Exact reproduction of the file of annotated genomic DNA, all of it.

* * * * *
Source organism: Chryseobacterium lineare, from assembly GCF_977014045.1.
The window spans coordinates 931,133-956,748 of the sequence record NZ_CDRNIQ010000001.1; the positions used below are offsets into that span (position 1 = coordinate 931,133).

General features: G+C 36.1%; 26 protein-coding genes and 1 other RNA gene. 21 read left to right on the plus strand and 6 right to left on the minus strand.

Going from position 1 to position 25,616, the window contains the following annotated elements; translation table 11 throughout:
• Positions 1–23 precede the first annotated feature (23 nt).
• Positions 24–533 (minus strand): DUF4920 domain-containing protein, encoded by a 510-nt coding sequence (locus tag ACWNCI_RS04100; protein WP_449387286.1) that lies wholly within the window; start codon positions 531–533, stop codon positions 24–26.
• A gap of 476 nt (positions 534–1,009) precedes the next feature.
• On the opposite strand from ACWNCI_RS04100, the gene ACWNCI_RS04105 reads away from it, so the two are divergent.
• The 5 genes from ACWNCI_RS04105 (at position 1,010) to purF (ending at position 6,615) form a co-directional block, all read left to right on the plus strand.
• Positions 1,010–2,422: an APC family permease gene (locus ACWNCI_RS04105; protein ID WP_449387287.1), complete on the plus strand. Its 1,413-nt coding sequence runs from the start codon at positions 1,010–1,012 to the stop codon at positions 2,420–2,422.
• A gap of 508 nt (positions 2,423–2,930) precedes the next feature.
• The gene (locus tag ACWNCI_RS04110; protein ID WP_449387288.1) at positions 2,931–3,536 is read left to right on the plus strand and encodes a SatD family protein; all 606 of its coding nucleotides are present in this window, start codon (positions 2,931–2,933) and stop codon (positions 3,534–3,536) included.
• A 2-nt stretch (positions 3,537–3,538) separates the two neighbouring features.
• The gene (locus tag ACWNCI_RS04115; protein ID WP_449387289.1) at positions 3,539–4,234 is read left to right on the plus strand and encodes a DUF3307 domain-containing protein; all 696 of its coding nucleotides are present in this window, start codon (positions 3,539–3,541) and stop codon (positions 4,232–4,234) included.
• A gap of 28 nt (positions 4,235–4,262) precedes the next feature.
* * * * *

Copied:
Source organism: Chryseobacterium lineare, from assembly GCF_977014045.1.
The window spans coordinates 931,133-956,748 of the sequence record NZ_CDRNIQ010000001.1; the positions used below are offsets into that span (position 1 = coordinate 931,133).

General features: G+C 36.1%; 26 protein-coding genes and 1 other RNA gene. 21 read left to right on the plus strand and 6 right to left on the minus strand.

Going from position 1 to position 25,616, the window contains the following annotated elements; translation table 11 throughout:
• Positions 1–23 precede the first annotated feature (23 nt).
• Positions 24–533 (minus strand): DUF4920 domain-containing protein, encoded by a 510-nt coding sequence (locus tag ACWNCI_RS04100; protein WP_449387286.1) that lies wholly within the window; start codon positions 531–533, stop codon positions 24–26.
• A gap of 476 nt (positions 534–1,009) precedes the next feature.
• On the opposite strand from ACWNCI_RS04100, the gene ACWNCI_RS04105 reads away from it, so the two are divergent.
• The 5 genes from ACWNCI_RS04105 (at position 1,010) to purF (ending at position 6,615) form a co-directional block, all read left to right on the plus strand.
• Positions 1,010–2,422: an APC family permease gene (locus ACWNCI_RS04105; protein ID WP_449387287.1), complete on the plus strand. Its 1,413-nt coding sequence runs from the start codon at positions 1,010–1,012 to the stop codon at positions 2,420–2,422.
• A gap of 508 nt (positions 2,423–2,930) precedes the next feature.
• The gene (locus tag ACWNCI_RS04110; protein ID WP_449387288.1) at positions 2,931–3,536 is read left to right on the plus strand and encodes a SatD family protein; all 606 of its coding nucleotides are present in this window, start codon (positions 2,931–2,933) and stop codon (positions 3,534–3,536) included.
• A 2-nt stretch (positions 3,537–3,538) separates the two neighbouring features.
• The gene (locus tag ACWNCI_RS04115; protein ID WP_449387289.1) at positions 3,539–4,234 is read left to right on the plus strand and encodes a DUF3307 domain-containing protein; all 696 of its coding nucleotides are present in this window, start codon (positions 3,539–3,541) and stop codon (positions 4,232–4,234) included.
• A gap of 28 nt (positions 4,235–4,262) precedes the next feature.